Without a doubt, Medford loves its city.
Residents praise the community’s sense of safety, inclusiveness, vast green spaces, and history as an active player in the American Revolution and colonization of the country.
But even so, residents responding to the administration’s request to help create a comprehensive plan, a master plan for the city for the next few decades, suggested changes.
Launched by Mayor Breanna Lungo-Koehn in June, the city has held three community meetings over the past year — all well-attended, the last in March — to assess what is working in Medford and what might need work.
“Everyone involved in this comprehensive plan process – from our staff and consultants to the steering committee, residents and businesses – has put an incredible amount of time and effort into creating a plan. that works for everyone who lives, works and visits our city,” said Lungo-Koehn. “Creating a community vision and a plan with goals to achieve that vision is long overdue by the City of Medford. and I’m grateful for such a great community process.”
After nearly 10 months of gathering information at in-person city events, through documents, surveys and focus groups, and through a popular interactive map on the city’s website, residents have given the city administration a clear vision of the city they want to live in.
“Residents have indicated they want an open and welcoming city for everyone, access and transparency from government, and more communication from the city to residents,” said Brie Hensold, city planner and co-founder and director of the Landscape + Planning agency, the city’s partner in the creation of the plan.
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Residents want a beautiful city, with public art, inviting and inclusive community spaces, and even prettier sidewalks and more uniform storefronts. They want the city’s history, culture and art to be nurtured and celebrated.
Recurring themes for the future of the city
Planners presented recurring themes: the revitalization of Medford Square, mixed-use zoning that combines commercial/retail with housing options, a demand to make the city less car-dependent, more bike-friendly (and pedestrians) with slower traffic, safer sidewalks and more bike lanes.
Medford wants more trees: fruit trees, city-owned grow spaces for berry plants and community food production, pollinator gardens, planting native species in swales and along medians. Residents suggest the city should plant more trees, especially in neighborhoods where a lack of trees and green space creates urban heat islands and leaves residents vulnerable to the ravages of climate change.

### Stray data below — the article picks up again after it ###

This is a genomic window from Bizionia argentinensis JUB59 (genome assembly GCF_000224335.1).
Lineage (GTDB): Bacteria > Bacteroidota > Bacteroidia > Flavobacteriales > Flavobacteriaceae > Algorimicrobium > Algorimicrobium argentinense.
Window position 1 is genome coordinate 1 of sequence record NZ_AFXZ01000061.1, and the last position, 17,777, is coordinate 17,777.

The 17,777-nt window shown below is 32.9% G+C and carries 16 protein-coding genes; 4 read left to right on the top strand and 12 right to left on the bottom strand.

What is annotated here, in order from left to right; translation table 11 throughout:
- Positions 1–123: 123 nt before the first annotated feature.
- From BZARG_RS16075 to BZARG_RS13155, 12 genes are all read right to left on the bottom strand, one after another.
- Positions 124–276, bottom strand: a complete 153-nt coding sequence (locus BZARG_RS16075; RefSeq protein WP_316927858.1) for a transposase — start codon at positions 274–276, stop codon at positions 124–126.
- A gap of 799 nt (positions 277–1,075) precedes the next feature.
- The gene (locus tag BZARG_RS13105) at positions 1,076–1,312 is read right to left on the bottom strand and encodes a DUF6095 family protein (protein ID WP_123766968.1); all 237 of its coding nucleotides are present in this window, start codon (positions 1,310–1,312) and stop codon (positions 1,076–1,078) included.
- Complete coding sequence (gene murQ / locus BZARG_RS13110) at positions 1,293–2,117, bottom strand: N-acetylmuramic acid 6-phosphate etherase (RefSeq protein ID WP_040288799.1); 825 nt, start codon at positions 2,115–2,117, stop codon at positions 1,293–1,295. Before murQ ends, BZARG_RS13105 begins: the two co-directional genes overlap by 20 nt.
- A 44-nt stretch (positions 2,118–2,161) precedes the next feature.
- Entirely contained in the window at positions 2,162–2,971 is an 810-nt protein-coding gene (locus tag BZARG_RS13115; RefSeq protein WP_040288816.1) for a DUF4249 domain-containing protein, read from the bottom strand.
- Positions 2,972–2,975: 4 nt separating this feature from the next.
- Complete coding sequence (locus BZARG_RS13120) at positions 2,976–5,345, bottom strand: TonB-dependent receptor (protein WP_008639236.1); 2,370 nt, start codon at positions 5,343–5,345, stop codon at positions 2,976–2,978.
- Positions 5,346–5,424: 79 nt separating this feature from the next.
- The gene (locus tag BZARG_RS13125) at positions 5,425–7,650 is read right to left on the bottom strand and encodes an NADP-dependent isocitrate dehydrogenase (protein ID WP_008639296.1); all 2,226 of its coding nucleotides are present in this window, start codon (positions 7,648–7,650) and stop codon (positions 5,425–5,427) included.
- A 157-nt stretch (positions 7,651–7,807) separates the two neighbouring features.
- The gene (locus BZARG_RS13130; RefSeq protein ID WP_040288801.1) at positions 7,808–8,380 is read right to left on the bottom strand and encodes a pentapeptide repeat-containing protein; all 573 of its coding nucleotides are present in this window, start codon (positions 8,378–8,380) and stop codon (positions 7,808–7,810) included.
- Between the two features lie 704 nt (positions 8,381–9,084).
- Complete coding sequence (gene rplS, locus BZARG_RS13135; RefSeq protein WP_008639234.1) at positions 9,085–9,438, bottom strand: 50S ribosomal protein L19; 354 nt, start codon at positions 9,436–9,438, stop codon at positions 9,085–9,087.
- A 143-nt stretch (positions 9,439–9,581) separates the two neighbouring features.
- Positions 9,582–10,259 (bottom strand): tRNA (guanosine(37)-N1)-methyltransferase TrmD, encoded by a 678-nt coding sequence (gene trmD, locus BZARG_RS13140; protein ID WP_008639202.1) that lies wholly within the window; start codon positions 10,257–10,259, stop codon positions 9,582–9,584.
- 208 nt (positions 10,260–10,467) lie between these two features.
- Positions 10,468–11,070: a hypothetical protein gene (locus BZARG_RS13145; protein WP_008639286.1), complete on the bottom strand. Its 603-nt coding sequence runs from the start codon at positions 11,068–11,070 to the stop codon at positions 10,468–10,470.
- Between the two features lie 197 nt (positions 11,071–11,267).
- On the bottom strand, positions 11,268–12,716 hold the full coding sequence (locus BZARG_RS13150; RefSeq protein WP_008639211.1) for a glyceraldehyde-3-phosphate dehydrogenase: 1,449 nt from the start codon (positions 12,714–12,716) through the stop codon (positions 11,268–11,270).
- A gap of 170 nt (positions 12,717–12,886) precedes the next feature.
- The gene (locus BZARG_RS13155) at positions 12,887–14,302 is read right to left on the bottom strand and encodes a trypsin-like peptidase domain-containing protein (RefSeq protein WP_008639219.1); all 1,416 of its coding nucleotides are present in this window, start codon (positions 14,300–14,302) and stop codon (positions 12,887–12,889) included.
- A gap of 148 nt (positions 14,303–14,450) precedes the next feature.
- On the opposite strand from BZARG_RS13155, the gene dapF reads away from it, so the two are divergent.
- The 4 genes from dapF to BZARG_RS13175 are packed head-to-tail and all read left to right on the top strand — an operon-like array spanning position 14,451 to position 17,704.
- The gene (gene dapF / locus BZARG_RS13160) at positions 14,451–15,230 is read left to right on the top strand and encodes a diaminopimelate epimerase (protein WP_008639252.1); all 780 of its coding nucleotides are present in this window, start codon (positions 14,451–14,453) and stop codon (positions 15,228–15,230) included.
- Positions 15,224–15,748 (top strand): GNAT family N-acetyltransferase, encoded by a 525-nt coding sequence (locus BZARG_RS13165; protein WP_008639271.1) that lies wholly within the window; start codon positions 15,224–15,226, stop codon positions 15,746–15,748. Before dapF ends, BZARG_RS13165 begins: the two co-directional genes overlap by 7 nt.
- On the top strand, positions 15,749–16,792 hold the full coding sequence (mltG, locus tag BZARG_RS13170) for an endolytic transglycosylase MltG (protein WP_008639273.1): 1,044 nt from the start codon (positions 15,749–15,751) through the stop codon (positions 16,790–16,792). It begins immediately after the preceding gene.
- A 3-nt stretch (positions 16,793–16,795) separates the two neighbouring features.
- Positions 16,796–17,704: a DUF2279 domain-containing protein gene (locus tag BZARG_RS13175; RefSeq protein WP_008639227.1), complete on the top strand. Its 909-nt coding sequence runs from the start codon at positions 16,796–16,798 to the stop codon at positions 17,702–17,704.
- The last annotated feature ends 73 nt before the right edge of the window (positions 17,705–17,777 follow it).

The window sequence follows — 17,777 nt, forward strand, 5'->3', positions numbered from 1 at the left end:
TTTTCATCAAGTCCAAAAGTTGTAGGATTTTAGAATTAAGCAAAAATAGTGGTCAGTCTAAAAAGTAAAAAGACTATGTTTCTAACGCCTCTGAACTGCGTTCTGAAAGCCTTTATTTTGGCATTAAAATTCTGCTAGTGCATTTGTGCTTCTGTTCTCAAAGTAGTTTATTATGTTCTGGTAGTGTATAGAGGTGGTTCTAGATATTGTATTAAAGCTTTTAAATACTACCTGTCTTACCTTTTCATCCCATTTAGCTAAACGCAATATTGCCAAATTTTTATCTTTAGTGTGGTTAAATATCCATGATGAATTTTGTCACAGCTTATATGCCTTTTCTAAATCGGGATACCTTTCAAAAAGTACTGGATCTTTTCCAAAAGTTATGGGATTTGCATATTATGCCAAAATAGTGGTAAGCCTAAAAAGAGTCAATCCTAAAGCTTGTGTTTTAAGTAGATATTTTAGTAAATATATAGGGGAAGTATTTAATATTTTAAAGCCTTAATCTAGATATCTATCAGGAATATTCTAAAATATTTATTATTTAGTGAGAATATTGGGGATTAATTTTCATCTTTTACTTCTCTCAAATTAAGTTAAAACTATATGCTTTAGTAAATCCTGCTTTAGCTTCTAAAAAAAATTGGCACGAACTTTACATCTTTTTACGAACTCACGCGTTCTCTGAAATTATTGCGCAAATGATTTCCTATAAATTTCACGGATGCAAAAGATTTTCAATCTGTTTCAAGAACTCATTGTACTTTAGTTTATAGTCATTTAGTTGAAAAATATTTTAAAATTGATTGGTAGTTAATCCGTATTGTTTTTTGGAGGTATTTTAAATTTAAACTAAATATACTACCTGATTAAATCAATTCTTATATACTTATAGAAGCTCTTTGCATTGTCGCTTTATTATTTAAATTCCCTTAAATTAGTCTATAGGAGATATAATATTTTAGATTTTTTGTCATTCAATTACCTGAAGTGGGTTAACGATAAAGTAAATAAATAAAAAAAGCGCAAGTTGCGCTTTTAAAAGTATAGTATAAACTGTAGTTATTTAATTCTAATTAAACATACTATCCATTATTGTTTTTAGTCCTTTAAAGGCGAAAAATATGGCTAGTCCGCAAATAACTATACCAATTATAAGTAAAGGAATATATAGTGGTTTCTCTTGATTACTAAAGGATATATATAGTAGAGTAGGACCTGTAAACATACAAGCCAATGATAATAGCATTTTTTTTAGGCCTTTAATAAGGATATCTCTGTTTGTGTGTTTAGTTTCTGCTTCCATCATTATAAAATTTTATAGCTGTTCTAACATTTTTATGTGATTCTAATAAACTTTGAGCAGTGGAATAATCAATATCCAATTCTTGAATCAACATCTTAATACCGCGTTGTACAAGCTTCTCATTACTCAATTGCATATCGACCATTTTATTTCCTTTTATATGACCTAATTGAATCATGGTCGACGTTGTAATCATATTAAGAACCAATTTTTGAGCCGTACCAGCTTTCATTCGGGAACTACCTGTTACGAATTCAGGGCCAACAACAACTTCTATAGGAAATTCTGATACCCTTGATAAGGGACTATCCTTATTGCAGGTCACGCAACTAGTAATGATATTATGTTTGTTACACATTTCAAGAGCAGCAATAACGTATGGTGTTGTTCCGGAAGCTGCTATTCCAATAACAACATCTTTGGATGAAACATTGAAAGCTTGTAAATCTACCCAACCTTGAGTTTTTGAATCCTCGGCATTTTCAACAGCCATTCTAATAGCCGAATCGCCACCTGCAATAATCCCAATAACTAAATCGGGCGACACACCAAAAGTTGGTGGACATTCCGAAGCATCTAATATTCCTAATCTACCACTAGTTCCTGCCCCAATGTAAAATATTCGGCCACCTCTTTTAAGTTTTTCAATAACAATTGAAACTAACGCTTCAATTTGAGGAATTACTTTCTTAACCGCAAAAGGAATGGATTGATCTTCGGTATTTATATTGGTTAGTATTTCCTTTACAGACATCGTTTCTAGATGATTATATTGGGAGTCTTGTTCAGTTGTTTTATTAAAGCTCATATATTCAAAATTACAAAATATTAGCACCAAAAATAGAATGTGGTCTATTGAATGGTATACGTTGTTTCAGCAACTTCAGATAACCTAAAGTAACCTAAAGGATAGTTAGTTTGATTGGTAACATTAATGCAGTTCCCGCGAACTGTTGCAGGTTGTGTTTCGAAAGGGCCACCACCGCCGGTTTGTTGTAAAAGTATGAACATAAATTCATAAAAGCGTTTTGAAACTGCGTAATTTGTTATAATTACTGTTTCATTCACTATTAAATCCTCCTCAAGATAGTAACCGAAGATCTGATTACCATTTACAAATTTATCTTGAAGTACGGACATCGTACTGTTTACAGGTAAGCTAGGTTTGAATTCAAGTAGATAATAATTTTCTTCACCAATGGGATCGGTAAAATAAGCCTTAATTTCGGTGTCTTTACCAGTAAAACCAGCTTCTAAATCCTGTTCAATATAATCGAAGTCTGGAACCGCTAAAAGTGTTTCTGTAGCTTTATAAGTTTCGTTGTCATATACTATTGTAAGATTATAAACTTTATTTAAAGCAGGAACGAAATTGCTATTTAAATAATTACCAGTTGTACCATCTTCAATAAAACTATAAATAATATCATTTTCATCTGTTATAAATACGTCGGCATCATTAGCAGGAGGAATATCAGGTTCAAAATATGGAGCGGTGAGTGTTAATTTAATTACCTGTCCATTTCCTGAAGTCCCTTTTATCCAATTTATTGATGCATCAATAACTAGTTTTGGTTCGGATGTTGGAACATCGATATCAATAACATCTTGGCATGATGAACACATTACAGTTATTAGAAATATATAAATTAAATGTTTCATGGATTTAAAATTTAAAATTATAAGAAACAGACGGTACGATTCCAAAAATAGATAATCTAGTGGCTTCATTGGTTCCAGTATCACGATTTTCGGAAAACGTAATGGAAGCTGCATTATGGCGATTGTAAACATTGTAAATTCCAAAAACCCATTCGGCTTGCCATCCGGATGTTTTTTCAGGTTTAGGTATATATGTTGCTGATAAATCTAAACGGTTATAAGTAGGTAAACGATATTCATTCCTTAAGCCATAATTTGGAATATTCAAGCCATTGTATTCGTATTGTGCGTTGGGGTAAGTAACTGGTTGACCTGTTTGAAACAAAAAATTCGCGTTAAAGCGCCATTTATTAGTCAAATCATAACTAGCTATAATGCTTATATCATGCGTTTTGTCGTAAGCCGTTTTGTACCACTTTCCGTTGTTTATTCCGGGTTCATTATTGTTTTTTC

Also key: climate resilience, inclusive housing, open space.
“People have indicated that they don’t feel valued,” Hensold said, adding that they also feel left out of past government decisions.
She said the city needs to build trust between government and residents and ensure that city resources are allocated equitably, spread across different centers and neighborhoods in Medford.
The city’s unique spaces also need attention, according to the research. Its history needs to be honored and residents want the city to meet the capital needs of the city’s schools. These are considered as community anchor points, like the various town squares; all are hubs, gateways for information, inclusion and community interaction.
Planners learned that Medford needs to connect its dots: connect the city to its waterfront, connect unique features (Chevalier Theatre, the Fells) to the surrounding community, and connect its neighborhoods to each other.
The Mystic Avenue Corridor could be more than a feeder road from one city district to another, redeveloped into a destination hub, with transportation, retail, restaurants, breweries, shopping malls, and more. art and mixed-use housing.
Transport, accessibility, equity
Accessibility was also discussed: residents want expanded bus routes, multi-family housing and mixed-use neighborhoods near transportation hubs. They called for the redesign of the West Medford commuter rail station to bring it into compliance with the Americans with Disabilities Act (ADA).
Suggestions included expanding the city’s retail frontage program to standardize malls, with historic colors for storefronts, expanding and maintaining the outdoor dining program, creating art and creative spaces.
West Medford stakeholders are committed to creating strategies to slow gentrification in the traditionally black neighborhood, support black-owned businesses, and even install prettier sidewalk planters and expand community garden opportunities in the city.
“Many initiatives in the past have focused on Medfordites and protecting the rights and privileges of people already here,” said Matthew Page-Lieberman, noting that the approach can erect barriers to other initiatives.
“It’s a city people choose to live here for the diversity,” Page-Lieberman said.
He added that many residents welcome the mobility of the population. Allowing others, he said, to access initiatives makes a city more dynamic and innovative, more resilient.